to apply the GCK pricing schedule does not require a subjective determination.
ONeal, however, is incorrect.
During the years at issue, a taxpayer had two methods by which to
appeal an assessment. First, a taxpayer could file a 133 Petition to
request a correction of errors that resulted from one or more of the
(1) The description of the real property was in error.
(2) The assessment was against the wrong person.
(3) Taxes on the same property were charged more than one (1) time in
the same year.
(4) There was a mathematical error in computing the taxes or penalties on the
(5) There was an error in carrying delinquent taxes forward from one (1) tax
duplicate to another.
(6) The taxes, as a matter of law, were illegal.
(7) There was a mathematical error in computing an assessment.
(8) Through an error of omission by any state or county officer the taxpayer
was not given credit for an exemption or deduction permitted by law.
Ind. Code § 6-1.1-15-12(a) (1998). This Court has held that a taxpayer
may file a 133 Petition to correct only objective errors in an assessment.
U.S. Steel Corp. v. Lake County PTABOA et al., 785 N.E.2d 1209,
1215 (Ind. Tax. Ct. 2003). The second method of appeal was the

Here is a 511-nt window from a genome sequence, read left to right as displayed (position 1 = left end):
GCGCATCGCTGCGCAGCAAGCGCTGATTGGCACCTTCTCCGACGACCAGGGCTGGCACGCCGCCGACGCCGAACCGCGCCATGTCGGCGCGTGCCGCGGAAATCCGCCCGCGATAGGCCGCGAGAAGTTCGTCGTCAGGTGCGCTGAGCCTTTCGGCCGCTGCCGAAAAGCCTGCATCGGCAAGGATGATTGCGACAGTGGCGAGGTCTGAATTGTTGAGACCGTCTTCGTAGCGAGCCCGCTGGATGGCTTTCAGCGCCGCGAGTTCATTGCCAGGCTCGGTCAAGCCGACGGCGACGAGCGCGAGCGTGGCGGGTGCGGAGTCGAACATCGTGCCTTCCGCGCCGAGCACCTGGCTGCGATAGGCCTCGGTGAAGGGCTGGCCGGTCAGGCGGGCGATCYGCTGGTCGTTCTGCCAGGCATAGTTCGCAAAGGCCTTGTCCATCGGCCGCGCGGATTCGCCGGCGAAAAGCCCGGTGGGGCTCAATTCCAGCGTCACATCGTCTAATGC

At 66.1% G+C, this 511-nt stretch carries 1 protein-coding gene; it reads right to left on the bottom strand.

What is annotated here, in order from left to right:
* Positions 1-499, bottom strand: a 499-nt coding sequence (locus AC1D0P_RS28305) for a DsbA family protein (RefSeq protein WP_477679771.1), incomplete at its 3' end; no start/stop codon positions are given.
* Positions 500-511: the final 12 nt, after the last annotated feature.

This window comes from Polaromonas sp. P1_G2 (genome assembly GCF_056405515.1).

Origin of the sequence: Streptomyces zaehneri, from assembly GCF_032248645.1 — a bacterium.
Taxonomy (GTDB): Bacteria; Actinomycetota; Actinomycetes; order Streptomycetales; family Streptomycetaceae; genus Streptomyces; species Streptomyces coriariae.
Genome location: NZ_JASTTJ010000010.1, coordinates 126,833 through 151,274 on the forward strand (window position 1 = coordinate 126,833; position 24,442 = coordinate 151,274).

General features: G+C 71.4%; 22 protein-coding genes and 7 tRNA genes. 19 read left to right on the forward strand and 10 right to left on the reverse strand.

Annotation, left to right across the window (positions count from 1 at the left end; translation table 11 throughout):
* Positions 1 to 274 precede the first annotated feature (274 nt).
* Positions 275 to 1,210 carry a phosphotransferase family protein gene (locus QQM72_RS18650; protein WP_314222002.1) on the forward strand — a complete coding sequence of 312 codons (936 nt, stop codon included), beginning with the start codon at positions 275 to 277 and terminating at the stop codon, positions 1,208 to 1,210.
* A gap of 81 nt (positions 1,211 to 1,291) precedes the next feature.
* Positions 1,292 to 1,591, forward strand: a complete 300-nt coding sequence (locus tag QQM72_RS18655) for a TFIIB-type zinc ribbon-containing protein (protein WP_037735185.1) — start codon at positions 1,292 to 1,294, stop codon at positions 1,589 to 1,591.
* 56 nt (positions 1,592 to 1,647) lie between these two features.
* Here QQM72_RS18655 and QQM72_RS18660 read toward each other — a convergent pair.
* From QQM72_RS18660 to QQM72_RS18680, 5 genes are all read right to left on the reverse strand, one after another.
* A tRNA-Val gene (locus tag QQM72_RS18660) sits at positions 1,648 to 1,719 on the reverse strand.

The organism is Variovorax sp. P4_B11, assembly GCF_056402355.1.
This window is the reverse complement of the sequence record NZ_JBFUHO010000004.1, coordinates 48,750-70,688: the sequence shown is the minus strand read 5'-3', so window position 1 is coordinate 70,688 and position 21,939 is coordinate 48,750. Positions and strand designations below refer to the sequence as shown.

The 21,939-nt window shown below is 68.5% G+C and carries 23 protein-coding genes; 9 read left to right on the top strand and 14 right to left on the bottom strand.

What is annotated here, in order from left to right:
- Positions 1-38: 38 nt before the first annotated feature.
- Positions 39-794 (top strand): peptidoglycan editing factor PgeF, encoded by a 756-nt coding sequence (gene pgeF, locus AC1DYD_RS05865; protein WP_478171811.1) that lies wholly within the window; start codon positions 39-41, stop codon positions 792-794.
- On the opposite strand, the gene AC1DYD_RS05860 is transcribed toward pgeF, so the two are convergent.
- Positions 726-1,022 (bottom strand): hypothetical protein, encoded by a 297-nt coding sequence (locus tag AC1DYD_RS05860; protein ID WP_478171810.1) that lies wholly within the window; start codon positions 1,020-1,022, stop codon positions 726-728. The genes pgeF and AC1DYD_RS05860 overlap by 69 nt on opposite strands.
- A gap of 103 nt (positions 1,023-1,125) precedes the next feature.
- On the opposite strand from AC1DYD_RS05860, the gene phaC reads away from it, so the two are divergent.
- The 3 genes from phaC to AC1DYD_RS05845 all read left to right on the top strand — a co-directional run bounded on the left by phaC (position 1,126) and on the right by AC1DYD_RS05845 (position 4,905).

Form 130/131 Petition for Review of Assessment (130/131 Petition), which a taxpayer could
file to challenge any element of its assessment, including subjective errors, i.e., those
errors that involve the exercise of a tax officials subjective discretion. See
Bender v. State Bd. of Tax Commrs, 676 N.E.2d 1113, 1114 (Ind. Tax
Although the choice to use the GCK pricing schedule may seem relatively uncomplicated,
it nevertheless requires an assessors interpretation of the facts surrounding the improvements type
of interior column and roof beam support, which, for a kit building, may
include cold form cee channel supports, tapered columns, H-columns, and steel pole (or
post) columns. See Hamstra Builders, Inc. v. Dept of Local Govt Fin.,
783 N.E.2d 387, 39091 (Ind. Tax Ct. 2003). Similarly, where a taxpayer
presents a prima facie case that its improvement is a kit building, then
an assessor rebuts the taxpayers showing by articulating why the improvement's deviations from
the basic kit model, if any, increased the cost of the improvement so
as to make it uneconomical. Id. at 391.
Thus, unlike a determination that an assessor miscalculated the length of an improvement,
or that a building component is physically absent from an improvement, the choice
of the GCK pricing schedule ultimately turns on judgment calls. See id.
at n.4 (indicating that where observable facts support a taxpayers contention that its
improvement qualifies as a kit building, then the burden shifts to the state
to inspect the taxpayers improvement and form its own judgment as to whether
the improvement qualifies as a kit building). See also Bender, 676 N.E.2d
at 1116. Because it does, the choice of the GCK pricing schedule
is subjective and cannot be challenged in a 133 Petition. See Bender,
676 N.E.2d at 1116. Consequently, ONeal cannot use a 133 Petition to
challenge the assessors use of the GCI pricing schedule over the GCK pricing
schedule. See id.
In the alternative, ONeal argues that State Board Instructional Bulletin 92-1 (Instructional Bulletin